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Wednesday, September 11, 2013

(12) Both riches and honor come of thee, and thou reignest over all; and in thine hand is power and might; and in thine hand it is to make great, and to give strength unto all.

  1 Chronicles 29:10-16

(10) Wherefore David blessed the LORD before all the congregation: and David said, Blessed be thou, LORD God of Israel our father, for ever and ever. 

  1 Chronicles 29:10-16

(10) Wherefore David blessed the LORD before all the congregation: and David said, Blessed be thou, LORD God of Israel our father, for ever and ever. (11) Thine, O LORD is the greatness, and the power, and the glory, and the victory, and the majesty: for all that is in the heaven and in the earth is thine; thine is the kingdom, O LORD, and thou art exalted as head above all. (12) Both riches and honor come of thee, and thou reignest over all; and in thine hand is power and might; and in thine hand it is to make great, and to give strength unto all. (13) Now therefore, our God, we thank thee, and praise thy glorious name. (14) But who am I, and what is my people, that we should be able to offer so willingly after this sort? for all things come of thee, and of thine own have we given thee. (15) For we are strangers before thee, and sojourners, as were all our fathers: our days on the earth are as a shadow, and there is none abiding. (16) O LORD our God, all this store that we have prepared to build thee an house for thine holy name cometh of thine hand, and is all thine own.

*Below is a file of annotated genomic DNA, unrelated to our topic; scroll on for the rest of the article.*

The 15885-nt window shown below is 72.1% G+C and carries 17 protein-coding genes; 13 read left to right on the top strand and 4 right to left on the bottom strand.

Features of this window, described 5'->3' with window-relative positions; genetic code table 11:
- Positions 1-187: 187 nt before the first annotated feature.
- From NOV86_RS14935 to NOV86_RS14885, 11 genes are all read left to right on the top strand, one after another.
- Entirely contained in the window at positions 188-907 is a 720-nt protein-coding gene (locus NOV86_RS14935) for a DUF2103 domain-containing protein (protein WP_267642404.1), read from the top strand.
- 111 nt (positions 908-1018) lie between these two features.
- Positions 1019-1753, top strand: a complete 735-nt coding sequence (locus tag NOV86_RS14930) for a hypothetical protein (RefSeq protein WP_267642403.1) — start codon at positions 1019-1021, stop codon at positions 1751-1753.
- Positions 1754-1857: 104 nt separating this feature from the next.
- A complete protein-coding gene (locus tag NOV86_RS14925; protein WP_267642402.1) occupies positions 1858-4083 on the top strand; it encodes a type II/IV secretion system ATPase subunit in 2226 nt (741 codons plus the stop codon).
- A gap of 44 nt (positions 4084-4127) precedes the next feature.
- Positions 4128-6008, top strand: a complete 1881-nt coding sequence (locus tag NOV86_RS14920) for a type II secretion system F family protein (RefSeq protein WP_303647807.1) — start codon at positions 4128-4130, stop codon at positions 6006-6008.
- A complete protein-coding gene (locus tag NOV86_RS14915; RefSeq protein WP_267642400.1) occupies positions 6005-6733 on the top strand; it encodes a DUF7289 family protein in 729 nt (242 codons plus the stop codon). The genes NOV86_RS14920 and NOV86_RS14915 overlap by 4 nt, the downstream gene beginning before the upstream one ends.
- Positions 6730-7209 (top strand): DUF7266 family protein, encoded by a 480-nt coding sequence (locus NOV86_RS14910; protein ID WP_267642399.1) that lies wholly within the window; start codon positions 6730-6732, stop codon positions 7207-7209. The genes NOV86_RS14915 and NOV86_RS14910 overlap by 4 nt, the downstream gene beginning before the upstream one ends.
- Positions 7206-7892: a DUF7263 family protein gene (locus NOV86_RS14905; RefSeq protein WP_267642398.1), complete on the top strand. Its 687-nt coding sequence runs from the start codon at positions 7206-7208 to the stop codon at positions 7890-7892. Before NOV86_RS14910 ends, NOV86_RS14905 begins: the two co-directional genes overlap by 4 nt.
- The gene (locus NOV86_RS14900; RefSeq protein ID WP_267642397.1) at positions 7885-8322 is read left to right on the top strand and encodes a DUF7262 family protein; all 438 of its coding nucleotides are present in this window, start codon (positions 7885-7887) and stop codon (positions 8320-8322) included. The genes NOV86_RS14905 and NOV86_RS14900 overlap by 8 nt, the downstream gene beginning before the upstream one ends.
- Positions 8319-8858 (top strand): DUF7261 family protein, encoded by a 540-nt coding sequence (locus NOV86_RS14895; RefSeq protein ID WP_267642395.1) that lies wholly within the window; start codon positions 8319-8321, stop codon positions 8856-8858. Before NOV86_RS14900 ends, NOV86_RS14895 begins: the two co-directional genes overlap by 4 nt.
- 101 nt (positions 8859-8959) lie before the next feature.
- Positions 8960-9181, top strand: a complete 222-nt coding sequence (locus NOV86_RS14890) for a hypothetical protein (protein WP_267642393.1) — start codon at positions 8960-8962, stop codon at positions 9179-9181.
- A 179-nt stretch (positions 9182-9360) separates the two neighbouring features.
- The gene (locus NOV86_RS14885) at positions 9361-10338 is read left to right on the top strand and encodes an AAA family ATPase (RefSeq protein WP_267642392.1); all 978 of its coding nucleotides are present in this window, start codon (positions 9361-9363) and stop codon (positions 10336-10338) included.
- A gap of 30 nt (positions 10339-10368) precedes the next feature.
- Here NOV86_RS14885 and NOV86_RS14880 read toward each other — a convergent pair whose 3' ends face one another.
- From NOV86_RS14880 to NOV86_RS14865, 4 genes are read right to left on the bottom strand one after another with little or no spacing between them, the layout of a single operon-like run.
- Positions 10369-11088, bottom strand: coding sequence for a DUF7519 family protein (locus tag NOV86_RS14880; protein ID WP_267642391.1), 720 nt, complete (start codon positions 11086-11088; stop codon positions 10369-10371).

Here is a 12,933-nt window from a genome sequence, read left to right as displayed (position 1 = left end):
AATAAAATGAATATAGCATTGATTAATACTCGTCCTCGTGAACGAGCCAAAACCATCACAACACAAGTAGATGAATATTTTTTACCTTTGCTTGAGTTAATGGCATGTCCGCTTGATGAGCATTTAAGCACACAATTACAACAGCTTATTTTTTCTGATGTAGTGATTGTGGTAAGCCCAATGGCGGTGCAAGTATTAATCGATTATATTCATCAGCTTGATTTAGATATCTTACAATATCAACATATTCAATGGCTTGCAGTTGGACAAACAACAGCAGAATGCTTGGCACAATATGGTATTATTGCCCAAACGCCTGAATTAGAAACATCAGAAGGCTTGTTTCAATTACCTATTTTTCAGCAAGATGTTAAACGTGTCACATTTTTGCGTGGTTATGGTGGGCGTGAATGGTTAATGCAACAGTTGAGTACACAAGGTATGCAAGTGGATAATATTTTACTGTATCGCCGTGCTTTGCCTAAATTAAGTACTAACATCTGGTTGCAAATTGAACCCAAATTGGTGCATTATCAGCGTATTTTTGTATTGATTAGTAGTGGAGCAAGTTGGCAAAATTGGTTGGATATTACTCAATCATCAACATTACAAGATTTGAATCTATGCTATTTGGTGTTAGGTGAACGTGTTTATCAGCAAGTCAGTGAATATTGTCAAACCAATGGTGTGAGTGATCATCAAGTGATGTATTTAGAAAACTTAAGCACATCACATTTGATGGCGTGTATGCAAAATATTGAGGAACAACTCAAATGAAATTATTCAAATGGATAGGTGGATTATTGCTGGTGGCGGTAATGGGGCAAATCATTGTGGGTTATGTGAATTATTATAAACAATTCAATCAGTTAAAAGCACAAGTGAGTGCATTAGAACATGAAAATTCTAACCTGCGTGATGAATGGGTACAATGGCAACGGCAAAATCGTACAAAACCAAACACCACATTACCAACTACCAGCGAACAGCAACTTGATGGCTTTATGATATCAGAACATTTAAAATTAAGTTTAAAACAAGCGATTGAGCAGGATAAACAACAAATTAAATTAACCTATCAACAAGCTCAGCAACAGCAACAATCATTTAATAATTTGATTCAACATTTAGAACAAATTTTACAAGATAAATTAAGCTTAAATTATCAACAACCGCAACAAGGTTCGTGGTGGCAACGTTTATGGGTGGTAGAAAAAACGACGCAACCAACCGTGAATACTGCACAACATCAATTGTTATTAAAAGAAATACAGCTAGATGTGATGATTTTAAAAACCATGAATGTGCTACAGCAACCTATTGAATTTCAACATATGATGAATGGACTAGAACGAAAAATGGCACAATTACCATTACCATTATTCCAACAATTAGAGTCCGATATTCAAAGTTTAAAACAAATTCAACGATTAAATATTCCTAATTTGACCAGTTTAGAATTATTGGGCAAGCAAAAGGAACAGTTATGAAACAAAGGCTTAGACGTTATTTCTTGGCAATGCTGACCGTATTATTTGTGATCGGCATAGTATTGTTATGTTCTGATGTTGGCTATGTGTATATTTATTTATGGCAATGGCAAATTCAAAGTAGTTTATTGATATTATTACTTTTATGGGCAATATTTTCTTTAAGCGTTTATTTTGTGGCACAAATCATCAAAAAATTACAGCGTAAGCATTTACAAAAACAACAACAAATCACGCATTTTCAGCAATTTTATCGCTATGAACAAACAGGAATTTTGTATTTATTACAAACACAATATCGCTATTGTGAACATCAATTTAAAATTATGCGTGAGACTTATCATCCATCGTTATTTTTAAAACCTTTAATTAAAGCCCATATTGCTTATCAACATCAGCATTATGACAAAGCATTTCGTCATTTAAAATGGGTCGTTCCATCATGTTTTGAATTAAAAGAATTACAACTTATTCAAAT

King James Version   Change Bible versions
This is part of King David's final prayer of thanksgiving, a portion of his benediction preceding the building of the Temple, as he had made provision for it so that Solomon could begin construction with everything in order.
The words should be meaningful, coming to us from the heart of one we admire, of whom even God said was a man after His own heart. It schools us in how David felt about God. It touches on His greatness, power, glory, majesty, rulership, headship, and strength. How puny we are by comparison! We are nothing, aliens and pilgrims in a world that gives us no recognition. Compared to His, our days are but a shadow, and despite this, we are able to make an offering to Him because He has given us all we have.
Who is this One to whom we pray, calling Him "Father," "Lord," or "God"? Who is this One whom we refer to as our Creator, Healer, Savior, or Sustainer? Who is the One who is referred to as the Almighty Ruler, Life-giver, and Forgiver of our sins?
He is the sovereign Ruler of all that He has created. The term "sovereignty" first speaks of supremacy of authority, but with the exception of personal evil, God reveals Himself in His Word as supreme in every aspect of life. He is the Most High. To say that God is sovereign is to declare that He is the Almighty, the Possessor of all power in heaven and earth; none can defeat His counsels, thwart His purpose, or resist His will. Thus, Psalm 115:3 asserts, "But our God is in heaven; He does whatever He pleases."